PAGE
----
EPA assailed for leaving coal country off climate hearing tour

Republicans are condemning an Environmental Protection Agency official’s comment that it only held hearings on its climate rule in places where people would be “comfortable.”

Janet McCabe, who heads the EPA’s air pollution efforts, made the comment at a Wednesday hearing, when Sen. Shelley Moore CapitoShelley Moore CapitoGOP senators avoid Trump questions on rigged election A dozen senators call for crackdown on Chinese steel Overnight Tech: TV box plan faces crucial vote | Trump transition team to meet tech groups | Growing scrutiny of Yahoo security MORE (R-W.Va.) pressed her to say why the agency did not schedule any listening sessions on its landmark carbon rule for power plants in West Virginia or other places in Appalachian coal country.

“We did have a lot of meetings around the country,” McCabe responded at the hearing of the Senate’s Environment and Public Works Committee.

“When we were scheduling national level meetings, we wanted to have those in locations where people were comfortable coming,” she continued.

Capito said she wasn’t pleased with the answer.

“You can get to West Virginia; we’re not that isolated,” she said. “But this heavily impacts, heavily impacts, the economics of our state, our ability to compete.”

Senate Majority Leader Mitch McConnellMitch McConnellRubio: GOP Congress could go in different direction than Trump Pelosi blasts GOP leaders for silence on Trump Reid: Groping accusations show Trump’s ‘sickness’ MORE (R-Ky.), another strong critic of the EPA rule, joined Capito Thursday in her criticism.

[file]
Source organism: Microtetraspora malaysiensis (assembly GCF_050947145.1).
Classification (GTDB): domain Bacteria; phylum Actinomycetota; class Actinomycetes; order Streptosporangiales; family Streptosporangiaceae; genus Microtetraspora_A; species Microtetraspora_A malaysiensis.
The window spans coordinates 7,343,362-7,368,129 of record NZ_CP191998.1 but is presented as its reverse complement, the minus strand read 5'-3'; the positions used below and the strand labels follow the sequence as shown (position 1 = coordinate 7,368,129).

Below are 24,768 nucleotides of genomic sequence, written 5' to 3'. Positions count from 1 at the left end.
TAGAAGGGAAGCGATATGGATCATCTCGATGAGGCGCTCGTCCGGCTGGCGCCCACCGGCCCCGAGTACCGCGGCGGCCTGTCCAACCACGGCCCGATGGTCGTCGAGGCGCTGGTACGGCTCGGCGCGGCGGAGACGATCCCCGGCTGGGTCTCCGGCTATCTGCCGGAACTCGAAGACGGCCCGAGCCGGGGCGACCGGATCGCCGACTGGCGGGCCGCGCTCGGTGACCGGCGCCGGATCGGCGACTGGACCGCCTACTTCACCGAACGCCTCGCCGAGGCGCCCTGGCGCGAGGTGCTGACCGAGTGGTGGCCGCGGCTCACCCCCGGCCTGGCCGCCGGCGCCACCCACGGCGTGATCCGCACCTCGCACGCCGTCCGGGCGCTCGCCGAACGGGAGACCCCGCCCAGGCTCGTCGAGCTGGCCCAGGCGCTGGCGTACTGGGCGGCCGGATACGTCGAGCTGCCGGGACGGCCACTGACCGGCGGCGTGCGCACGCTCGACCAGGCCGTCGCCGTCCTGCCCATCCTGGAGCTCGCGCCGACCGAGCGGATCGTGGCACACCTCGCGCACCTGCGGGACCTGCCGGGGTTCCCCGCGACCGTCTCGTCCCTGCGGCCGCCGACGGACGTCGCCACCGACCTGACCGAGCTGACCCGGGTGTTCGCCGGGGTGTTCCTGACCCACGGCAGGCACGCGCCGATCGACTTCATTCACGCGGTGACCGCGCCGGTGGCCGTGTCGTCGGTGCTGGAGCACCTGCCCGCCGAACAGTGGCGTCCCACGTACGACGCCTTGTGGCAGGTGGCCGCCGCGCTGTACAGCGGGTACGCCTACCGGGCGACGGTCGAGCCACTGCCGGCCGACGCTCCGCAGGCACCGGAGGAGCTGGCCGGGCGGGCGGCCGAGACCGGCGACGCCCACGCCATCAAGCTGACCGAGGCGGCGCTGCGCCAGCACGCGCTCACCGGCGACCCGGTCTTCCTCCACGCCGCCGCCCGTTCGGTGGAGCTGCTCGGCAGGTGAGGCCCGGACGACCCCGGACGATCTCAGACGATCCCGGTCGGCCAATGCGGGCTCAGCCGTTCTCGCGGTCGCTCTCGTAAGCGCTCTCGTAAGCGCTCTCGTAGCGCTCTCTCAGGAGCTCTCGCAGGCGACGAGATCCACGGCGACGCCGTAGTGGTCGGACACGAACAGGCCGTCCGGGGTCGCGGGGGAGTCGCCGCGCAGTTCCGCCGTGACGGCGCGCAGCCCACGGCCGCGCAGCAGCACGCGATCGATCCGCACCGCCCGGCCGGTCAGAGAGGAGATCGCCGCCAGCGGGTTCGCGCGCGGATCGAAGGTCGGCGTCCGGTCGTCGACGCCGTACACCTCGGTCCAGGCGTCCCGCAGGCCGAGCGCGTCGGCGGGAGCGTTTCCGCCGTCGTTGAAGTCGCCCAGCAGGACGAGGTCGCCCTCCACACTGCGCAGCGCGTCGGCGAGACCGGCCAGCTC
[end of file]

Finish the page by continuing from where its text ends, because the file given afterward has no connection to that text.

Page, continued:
McConnell repeatedly asked the EPA to hold a hearing in coal country to gather input on the rule’s impact on coal-producing states. Instead, the agency stuck to its original plan of holding hearings in Denver, Atlanta, Pittsburgh and Washington, D.C.

“We knew this administration had no interest in visiting coal country, and now we know why — because it makes them uncomfortable to look Kentucky coal miners and their families in the eye and tell them what they plan to do to their communities,” McConnell said in a statement.

The EPA estimates that the rule would take a large bite out of coal’s market share for electricity generation, reducing it to 31 percent by 2030 from the current 39 percent.

“As this administration continues to take steps to destroy the coal industry and the livelihoods of thousands of Kentuckians, I will continue the fight against these job-destroying regulations and make sure the administration is forced to face the reality of what they’re doing to those in coal country,” McConnell said.

EPA spokeswoman Liz Purchia said it chose hearing locations based on accessibility and available space.

“We chose locations in different regions, as well as the nation’s capital, because they were easily accessible that had space available during the timeframe we needed,” she said.

She also disagreed with the idea that the EPA avoided coal-producing states, since Pennsylvania ranks No. 5 in the nation for coal production, and numerous miners came to the Pittsburgh hearing.

Additionally, top EPA officials have met on the proposal with government and business leaders in West Virginia, Kentucky, Pennsylvania and other major coal states.

Purchia said the EPA outreach was “unprecedented” and included taking in more than 3.6 million comments, 11 listening sessions before the proposal, four hearings after and a 120-day comment period.

Sen. James Inhofe (R-Okla.), chairman of the Environment and Public Works Committee, said his panel will hold its own hearing in West Virginia on the climate rule.